Discover Your Customers with Discovery Suite

As the significance of customer knowledge grows in today's rapidly evolving e-society, more companies are facing problems associated with the lengthy process of deploying traditional analytics applications.

Digital Archaeology's applications aim to end that waiting game by offering accelerated analytics tools that take just days--even hours--to implement.

The suite can instantly link disparate data sources, processing large data sets without predefined data structures or types--the key to the system's rapid deployment capabilities. It works through Digital Archaeology's patent-pending X-Set architecture, which follows the pattern of the modern CPU-processing bytes in sequence. "That architecture allows us to eliminate the need to predefine schema or data types or worry about any other kind of legacy systems," Digital Archaeology CEO David Frankland says.

The company's Discovery Suite is an analytical applications development platform that is supported on Microsoft Windows NT and Unix operating systems. The system acts as a knowledge finder, and its components include the following:

• Digital Archaeology Server, an adaptive, self-optimizing database into which data can be instantly loaded from a variety of sources, including operational and legacy data and third-party providers

• Digital Explorer, a query and mining tool that uses a graphical "drag and drop" interface to give users advanced analytical capabilities

• netDiscovery Explorer, a customizable Web-based query tool that gives corporate users access to Discovery Suite and enables "Drill Anywhere" analysis so that users can examine data in any direction

• Digital Archeology Report Server, which automatically schedules recurring or off-hour report generation activities in printed or HTML page format

• Digital Activator, which gives IT specialists, system integrators and consultants a set of data quality and transformation extensions useful in the development of large-scale data warehouse solutions

Digital Archaeology also offers c-Discovery, a Web-based analytical application that links e-commerce data with customer information from all channels. Described as Discovery Suite's knowledge distribution tool, c-Discovery can be customized to an organization's business rules.

Put together, the system allows e-businesses to identify, maintain and improve customer relationships across all channels. "We offer a comprehensive, just-in-time view of customer behavior and preferences not only across e-commerce channels but across traditional or any other touchpoint," Frankland says.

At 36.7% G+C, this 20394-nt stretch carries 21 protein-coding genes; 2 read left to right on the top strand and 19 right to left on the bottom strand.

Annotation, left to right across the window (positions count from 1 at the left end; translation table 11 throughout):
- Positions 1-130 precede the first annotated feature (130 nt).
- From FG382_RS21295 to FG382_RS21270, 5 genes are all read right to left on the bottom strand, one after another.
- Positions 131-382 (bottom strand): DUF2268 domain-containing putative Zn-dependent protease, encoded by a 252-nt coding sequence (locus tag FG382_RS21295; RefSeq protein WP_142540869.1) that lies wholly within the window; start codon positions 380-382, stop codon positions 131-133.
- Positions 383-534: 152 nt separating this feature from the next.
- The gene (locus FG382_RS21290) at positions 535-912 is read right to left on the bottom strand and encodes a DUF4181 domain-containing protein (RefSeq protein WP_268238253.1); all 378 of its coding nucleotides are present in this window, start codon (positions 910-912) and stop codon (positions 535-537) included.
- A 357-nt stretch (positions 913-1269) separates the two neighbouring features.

c-Discovery delivers in-depth, integrated customer behavior analysis, including segmentation, demographics, shopping and purchase behavior and advertising and promotion effectiveness.

The benefits of the system, Frankland says, are speed of implementation, depth of analysis and flexibility. He notes that Discovery Suite-based applications can adapt instantly to changes in the business environment, an important factor in selecting a solution for a changing market.

iTravel is an Overland Park, Kan.-based online business travel provider that has been using Discovery Suite and c-Discovery for about two months. In searching for a way to manage data systems better, a problem the organization discovered "was that we had all our data on various databases and it was impossible to bring it all together," says Fred Cornwell, iTravel's vice president of finance. The company chose Digital Archaeology to integrate its data.

The suite of programs now allows iTravel to analyze its customer data, but also to keep its business partners apprised of organizational data, as well as share key metrics with all players in the organization. Business partners and others can log on to a Web page specifically created by Digital Archaeology and track iTravel's key metrics on a real-time basis, Cornwell says, as well as mine data.

The software is helping highlight areas within iTravel that could use improvement, Cornwell says, and the system is easy to use. Implementation was a "day or two," he says. "Within a week we had people up and running on it, and six weeks later, we're experts."

He expects a "huge return on investment" from the system. "It's going to take me from needing a small army of people to do data-mining to where just a couple of individuals are going to be able to scale the organization," he says. "And more importantly, versus the actual ROI on the software, it's going to refocus me as a manger toward the most important things in the organization."

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